Public health vets want more to join their ranks

Published on June 15, 2011
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Public health practitioners have become more proactive in promoting their line of work to other veterinarians and veterinary students.

The American Association of Public Health Veterinarians anticipates that by making itself more visible, it can help lessen the shortage of veterinarians working in public health-related fields.

Currently, about 3,000 public health veterinarians work in federal service, according to a 2009 study by the Government Accountability Office. The study also indicated that the departments of Agriculture and Health and Human Services had not assessed the sufficiency of their veterinarian workforces, despite the fact that agencies employing "mission-critical" veterinarians are currently experiencing shortages or anticipating shortages.

"I think a lot of veterinarians may not understand what veterinarians in public health do, or maybe it's just a different focus (from) what they had in school," said Dr. Tegwin K. Taylor, an Epidemic Intelligence Service officer with the Division of Infectious Disease Epidemiology at the West Virginia Bureau for Public Health. She is also an AAPHV member and part of its Outreach Working Group, which was formed in spring 2010.

Dr. Taylor said so far, the group has created a presentation highlighting veterinarians in public health that has been made available to AAPHV members to use at speaking engagements. It explains that "herd health and population dynamics can steer decisions for treatment, vaccination, surveillance and many other areas of veterinary medicine. Veterinarians with their expertise in zoonotic pathogen ecology and epidemiology are crucial to providing understanding on how climatic changes influence pathogens."

A veterinary microbiologist with the Montana Department of Livestock performs a brucellosis standard
plate test at the department's Veterinary Diagnostic Laboratory. (Courtesy of USDA APHIS)

The group has also launched a new AAPHV website,, to give more information about agencies that employ public health veterinarians and the benefits of joining the association.

Two of the group's members, Lauren Seal and Mark Laughlin, are DVM/MPH students entering their fourth year at The Ohio State University. They have been working with the AAPHV for the past year and a half to create a national network of student chapters under the AAPHV umbrella. As it stands, practically all veterinary schools and colleges have some sort of independent public health group on campus.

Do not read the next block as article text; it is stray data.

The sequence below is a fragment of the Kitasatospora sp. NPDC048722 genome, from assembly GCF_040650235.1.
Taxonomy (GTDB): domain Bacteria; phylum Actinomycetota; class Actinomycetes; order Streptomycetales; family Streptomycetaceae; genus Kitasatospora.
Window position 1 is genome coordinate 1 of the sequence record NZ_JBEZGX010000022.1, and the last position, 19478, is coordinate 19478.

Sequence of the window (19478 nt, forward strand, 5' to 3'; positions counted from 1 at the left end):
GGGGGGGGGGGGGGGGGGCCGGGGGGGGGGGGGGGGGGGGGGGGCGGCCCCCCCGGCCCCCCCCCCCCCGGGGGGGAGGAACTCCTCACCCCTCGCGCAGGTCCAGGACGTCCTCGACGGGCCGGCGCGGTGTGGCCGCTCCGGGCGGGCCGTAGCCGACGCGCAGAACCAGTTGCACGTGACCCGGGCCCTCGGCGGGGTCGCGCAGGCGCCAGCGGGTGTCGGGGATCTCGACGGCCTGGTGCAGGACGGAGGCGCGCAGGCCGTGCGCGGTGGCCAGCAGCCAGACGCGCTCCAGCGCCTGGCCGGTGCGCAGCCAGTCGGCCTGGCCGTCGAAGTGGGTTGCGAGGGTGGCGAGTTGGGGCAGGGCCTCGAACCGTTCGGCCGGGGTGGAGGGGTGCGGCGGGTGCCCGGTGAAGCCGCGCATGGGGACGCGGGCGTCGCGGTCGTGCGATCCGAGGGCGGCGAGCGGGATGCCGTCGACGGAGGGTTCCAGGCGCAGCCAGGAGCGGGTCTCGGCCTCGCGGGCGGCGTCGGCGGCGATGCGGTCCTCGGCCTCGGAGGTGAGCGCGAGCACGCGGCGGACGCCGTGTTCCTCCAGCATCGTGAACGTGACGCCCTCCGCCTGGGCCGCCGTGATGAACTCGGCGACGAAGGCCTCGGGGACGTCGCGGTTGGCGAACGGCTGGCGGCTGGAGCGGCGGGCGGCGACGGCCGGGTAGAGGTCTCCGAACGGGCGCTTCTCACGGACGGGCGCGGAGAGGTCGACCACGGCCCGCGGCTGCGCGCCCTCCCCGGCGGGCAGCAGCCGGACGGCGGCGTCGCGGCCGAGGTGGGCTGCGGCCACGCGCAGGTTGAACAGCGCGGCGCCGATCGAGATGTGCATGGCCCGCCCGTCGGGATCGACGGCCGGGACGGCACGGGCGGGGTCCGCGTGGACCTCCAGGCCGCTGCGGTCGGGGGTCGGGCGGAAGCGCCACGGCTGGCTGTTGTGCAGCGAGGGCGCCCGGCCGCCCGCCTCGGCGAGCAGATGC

"At this point, we're not trying to reinvent the wheel. We'd like to put people from different schools in touch so they can share resources," Seal said.

At the Student AVMA Symposium March 24-25 at the University of California-Davis, the two students presented preliminary bylaws and a constitution, which are being edited now. They hope the various student organizations will adopt the documents this winter. Once the AAPHV gives the students the green light, the organizations can all become official student chapters of the association.

"We're hoping that through this, the schools can augment the curriculum, bring in speakers, and do hands-on things to get students motivated and show them what public health careers are like," Laughlin said. "At the national level, we'd like to have a quarterly newsletter with information on what groups do on their campuses and what resources they used. And maybe we can start national meetings for students on public health topics."

In the meantime, the AAPHV sponsored a $300 scholarship for one student to attend the 2011 SAVMA Symposium. Applicants were asked to describe their experience in public health, how attending the symposium would increase their public health knowledge, and how they intend to promote public health in their career. Shequenta Wray, a second-year veterinary student at North Carolina State University, received the scholarship this year. The association hopes to carry on the practice annually.

Finally, the AAPHV will soon come out with a brochure promoting the public health field and highlighting the important roles of veterinarians in public health.

"A lot of people out there don't realize the possibilities and variety of public health jobs. We would like to reverse that and not be the fallback career," Dr. Taylor said.

The AAPHV was formally established in 1995 to replace the former Conference of Public Health Veterinarians. Its purpose is to provide a single organization for all veterinarians who are professionally engaged or actively interested in public health and veterinary preventive medicine at all levels. Its top priorities are to provide support for members through mentorship, training, a listserv, and a newsletter; outreach to other public health and veterinary groups; and support for veterinary student public health chapters; and to serve as a resource for policy development.

The AAPHV has 141 members who are alumni of 26 U.S. and three foreign veterinary schools. About 23 percent of members are students and 68 percent are active members, with the rest falling into the honorary or lifetime member category.